USW Criticizes Absence of Elected Officials at Community Forum on Hydrogen Fluoride

Contact: Jim Lefton, USW Sub-director, (o) 832-556-0370, (cell) 615-545-0847
             Lynne Baker, USW Communications, (o) 615-831-6782, (cell) 615-828-6169

Corpus Christi—The United Steelworkers Union (USW) is asking why elected officials from Corpus Christi did not appear at a community forum Nov. 11 to discuss the dangers of using hydrogen fluoride (HF) in area refineries and its alternatives.

“Their failure to appear at this forum is especially disheartening since a serious refinery accident in July that involved a fire and HF release left one worker fighting for his life,” said Jim Lefton, sub-director of USW District 13. “Residents around the refineries wondered why city and county officials deserted them.”

The USW sent letters two weeks in advance to the mayor, city council, county judge, county commissioners, the Port of Corpus Christi chairman and vice chairman, port commissioners, state senator, sheriff, fire chief, police chief and the Local Emergency Planning Committee administrator. Congressman Ortiz was the only official to send a representative to the forum. Congressman Henry Cuellar, Councilman Brent Chesney, Councilwoman Neil Martinez and County Commissioner Betty Jean Longoria were the only officials who bothered to RSVP.

“Elected officials and emergency responders should be concerned about the use of HF at Corpus Christi refineries,” Lefton said. “According to the refineries’ own data, as of September 2009, a large HF release could cover approximately 17 miles and pose disastrous health effects for thousands of people.”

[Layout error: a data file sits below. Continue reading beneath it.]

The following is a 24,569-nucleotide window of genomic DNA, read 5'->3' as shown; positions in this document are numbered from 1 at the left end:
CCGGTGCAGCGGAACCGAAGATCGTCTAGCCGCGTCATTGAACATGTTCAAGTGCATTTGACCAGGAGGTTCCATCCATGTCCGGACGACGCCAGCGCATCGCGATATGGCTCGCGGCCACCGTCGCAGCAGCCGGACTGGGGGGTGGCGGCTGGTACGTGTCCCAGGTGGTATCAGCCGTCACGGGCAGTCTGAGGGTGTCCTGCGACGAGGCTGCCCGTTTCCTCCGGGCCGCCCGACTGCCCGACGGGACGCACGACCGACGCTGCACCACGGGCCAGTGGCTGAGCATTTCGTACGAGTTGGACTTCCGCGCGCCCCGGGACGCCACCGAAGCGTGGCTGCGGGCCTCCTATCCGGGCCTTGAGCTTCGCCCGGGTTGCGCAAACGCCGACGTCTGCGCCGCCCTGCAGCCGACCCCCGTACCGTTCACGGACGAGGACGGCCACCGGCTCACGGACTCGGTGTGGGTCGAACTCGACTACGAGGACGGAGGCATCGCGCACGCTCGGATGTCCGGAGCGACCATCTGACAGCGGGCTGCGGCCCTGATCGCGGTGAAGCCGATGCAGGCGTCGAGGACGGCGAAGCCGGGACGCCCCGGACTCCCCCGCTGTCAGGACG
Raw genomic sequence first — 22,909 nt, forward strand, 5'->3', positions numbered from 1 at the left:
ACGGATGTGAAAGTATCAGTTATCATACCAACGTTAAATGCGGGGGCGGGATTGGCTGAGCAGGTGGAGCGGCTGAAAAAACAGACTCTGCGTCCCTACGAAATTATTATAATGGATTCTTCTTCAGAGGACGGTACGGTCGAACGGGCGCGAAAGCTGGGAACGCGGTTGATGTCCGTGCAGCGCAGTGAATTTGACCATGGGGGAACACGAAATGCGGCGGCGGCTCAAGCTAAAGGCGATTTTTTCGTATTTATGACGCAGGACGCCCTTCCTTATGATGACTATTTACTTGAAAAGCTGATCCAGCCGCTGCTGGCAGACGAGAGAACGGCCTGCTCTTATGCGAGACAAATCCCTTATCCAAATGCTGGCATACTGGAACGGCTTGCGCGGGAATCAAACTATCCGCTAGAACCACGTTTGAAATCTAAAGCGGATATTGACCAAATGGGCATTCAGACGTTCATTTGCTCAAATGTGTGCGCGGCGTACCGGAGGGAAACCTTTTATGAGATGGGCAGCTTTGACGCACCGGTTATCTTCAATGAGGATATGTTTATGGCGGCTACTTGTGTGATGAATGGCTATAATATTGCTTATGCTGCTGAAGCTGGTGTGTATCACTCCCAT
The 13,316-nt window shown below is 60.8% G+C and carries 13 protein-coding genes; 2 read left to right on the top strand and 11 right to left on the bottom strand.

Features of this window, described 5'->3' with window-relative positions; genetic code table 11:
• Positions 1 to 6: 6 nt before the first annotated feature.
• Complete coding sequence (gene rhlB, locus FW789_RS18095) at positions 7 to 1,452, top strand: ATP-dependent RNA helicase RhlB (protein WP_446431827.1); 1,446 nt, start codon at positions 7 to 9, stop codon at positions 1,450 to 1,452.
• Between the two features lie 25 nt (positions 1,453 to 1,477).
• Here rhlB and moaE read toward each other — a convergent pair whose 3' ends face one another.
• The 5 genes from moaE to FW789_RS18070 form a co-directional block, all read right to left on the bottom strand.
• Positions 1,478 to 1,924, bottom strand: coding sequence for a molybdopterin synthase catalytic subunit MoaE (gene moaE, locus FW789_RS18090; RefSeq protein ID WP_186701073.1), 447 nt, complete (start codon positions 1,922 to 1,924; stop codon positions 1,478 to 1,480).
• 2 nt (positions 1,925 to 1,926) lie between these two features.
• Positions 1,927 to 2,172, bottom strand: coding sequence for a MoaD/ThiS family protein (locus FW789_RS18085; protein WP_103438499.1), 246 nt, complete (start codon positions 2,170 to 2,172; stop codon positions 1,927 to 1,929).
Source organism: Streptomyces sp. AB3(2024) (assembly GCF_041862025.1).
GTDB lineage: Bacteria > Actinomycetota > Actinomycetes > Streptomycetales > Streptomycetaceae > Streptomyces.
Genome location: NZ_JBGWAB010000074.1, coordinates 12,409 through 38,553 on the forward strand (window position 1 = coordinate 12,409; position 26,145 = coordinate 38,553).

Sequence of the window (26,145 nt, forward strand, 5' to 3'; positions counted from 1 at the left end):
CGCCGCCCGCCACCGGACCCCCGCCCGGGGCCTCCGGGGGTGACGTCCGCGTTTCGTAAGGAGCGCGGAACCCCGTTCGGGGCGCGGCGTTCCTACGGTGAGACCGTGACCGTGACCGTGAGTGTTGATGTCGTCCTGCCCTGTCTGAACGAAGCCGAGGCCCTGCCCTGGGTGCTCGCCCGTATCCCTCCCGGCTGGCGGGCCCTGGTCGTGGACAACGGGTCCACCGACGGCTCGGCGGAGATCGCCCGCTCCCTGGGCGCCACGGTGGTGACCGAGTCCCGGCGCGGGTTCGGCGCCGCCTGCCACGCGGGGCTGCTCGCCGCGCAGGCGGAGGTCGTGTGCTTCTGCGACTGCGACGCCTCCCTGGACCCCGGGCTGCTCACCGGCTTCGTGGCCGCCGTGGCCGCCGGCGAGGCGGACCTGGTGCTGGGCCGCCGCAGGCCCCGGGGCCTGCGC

“This is an unacceptable risk to the community because cost-effective, safe alternatives are available. This is vital information the officials would have learned had they bothered to attend,” Lefton said.

The USW and its local union at Citgo’s refinery are demanding safer processes and better hazard disclosure at refineries in Corpus Christi and nationwide.

Hydrogen fluoride is an acid used as a catalyst in the alkylation unit to make high-octane petroleum and is deadly in large amounts. The chemical turns into hydrofluoric acid when it is in contact with moisture and becomes an extremely corrosive liquid and contact poison that burns skin, tissue and eyes. It can damage the heart and lungs and cause death. Under the right conditions, a large release could form a lethal plume of acid vapors and extend for miles downwind, putting thousands at risk. Solid-state catalysts offer a safer alternative.

 “There have been too many HF releases at refineries across the country this past year,” Lefton said. “Corpus Christi was fortunate that the July HF release at Citgo’s refinery was not larger. Next time the city might not be so lucky.”

The USW is the largest industrial union in North America and has 850,000 members in the U.S., Canada, and the Caribbean. It represents workers employed in metals, rubber, chemicals, paper, oil refining, atomic energy and the service sector.

To see a list of refinery events that includes leaks, fires and other accidents go to

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